Archive Links

Consumer Archive
CU System Archive
Market Archive
Products Archive
Washington Archive

Market Archive


Foreclosures fall to 8-year low in May: RealtyTrac

 Permanent link
IRVINE, Calif. (6/12/14)--Foreclosure activity in the U.S. sank to an eight-year low in May, according to RealtyTrac, a leading housing market data firm, as lenders have reclaimed fewer and fewer homes with every passing month ( June 10).

Nearly 110,000 properties across the country toiled in the foreclosure process last month, according to the numbers, which is a 5% decline from the previous month, and 26% below levels seen in May of last year.

May also represented the 44th straight month in which foreclosure activity had fallen on a year-over-year basis. Foreclosure activity encompasses foreclosure notices, scheduled auctions and bank repossessions.

"This is showing that foreclosures are fading further into the rear-view mirror in most places," Daren Blomquist, RealtyTrac vice president told Reuters. "This is good news for the housing market."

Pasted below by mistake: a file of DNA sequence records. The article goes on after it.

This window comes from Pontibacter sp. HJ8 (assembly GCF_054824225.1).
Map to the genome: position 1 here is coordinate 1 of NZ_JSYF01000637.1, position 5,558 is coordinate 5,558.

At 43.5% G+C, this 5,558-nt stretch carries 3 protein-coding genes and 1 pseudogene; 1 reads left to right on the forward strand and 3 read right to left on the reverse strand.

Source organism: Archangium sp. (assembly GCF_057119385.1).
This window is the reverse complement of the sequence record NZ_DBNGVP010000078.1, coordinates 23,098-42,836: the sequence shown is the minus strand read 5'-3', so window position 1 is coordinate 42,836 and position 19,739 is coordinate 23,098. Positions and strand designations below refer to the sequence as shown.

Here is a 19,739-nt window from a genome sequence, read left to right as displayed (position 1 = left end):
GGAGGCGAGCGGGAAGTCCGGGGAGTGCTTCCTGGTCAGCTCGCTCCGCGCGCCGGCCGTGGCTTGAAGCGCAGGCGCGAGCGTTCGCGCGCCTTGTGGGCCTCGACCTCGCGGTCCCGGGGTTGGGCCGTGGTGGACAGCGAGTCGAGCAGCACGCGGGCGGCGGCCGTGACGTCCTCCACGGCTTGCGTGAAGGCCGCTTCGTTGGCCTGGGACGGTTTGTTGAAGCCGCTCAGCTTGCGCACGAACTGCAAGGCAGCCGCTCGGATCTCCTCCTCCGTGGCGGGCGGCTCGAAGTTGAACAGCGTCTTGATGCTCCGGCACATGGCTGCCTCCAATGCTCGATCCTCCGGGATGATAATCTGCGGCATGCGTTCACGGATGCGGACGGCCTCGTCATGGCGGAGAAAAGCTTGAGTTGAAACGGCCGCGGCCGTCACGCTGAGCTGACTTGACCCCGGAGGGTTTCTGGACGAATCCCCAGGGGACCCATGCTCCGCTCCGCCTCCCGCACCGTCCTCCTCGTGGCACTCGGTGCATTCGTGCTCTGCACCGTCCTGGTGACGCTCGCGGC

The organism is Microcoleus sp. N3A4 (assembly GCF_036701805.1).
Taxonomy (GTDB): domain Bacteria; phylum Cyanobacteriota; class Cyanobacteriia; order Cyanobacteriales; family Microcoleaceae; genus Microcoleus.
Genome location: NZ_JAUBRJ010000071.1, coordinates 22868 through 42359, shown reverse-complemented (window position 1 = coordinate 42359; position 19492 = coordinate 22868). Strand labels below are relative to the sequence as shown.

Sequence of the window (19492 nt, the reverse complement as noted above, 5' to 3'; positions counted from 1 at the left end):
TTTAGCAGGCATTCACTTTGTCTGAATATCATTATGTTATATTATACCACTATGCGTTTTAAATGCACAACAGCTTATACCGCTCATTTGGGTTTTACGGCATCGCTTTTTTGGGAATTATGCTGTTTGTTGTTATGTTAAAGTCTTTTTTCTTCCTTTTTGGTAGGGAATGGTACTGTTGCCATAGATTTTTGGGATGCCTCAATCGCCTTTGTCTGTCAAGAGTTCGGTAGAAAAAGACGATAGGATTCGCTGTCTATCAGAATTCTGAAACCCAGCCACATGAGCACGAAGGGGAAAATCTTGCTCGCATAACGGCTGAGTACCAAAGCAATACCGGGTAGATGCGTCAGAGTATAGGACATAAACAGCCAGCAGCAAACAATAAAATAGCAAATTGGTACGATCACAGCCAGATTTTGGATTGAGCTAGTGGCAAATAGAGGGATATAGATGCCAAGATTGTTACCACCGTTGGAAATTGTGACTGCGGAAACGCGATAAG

Institutions reclaimed 28,373 properties in May, a 6% drop from April and the lowest number since July 2007, according to RealtyTrac. Repossessions have plummeted 27% year-over-year as well.

Foreclosure starts fell 10% between April and May, and have dropped 32% year-over-year. Starts now sit at their lowest mark since December 2005.

Florida continues to post the highest rate of foreclosures, with one in every 436 homes somewhere in the process, followed by Maryland, Nevada and Illinois.

Blomquist said he believes foreclosures will continue to decline through the fall.

Meanwhile, mortgage applications swelled for the week ending June 6, according to numbers by the Mortgage Bankers Associations' mortgage application survey, with purchase activity rising 9.3% and refinancing 11%.

Though, analysts say the climb was largely influenced by a slow prior week due to Memorial Day.

During Memorial Day week, purchase and refinance activity dropped sharply at 14% and 13% respectively. Both categories remain historically low, according to Moody's ( June 11).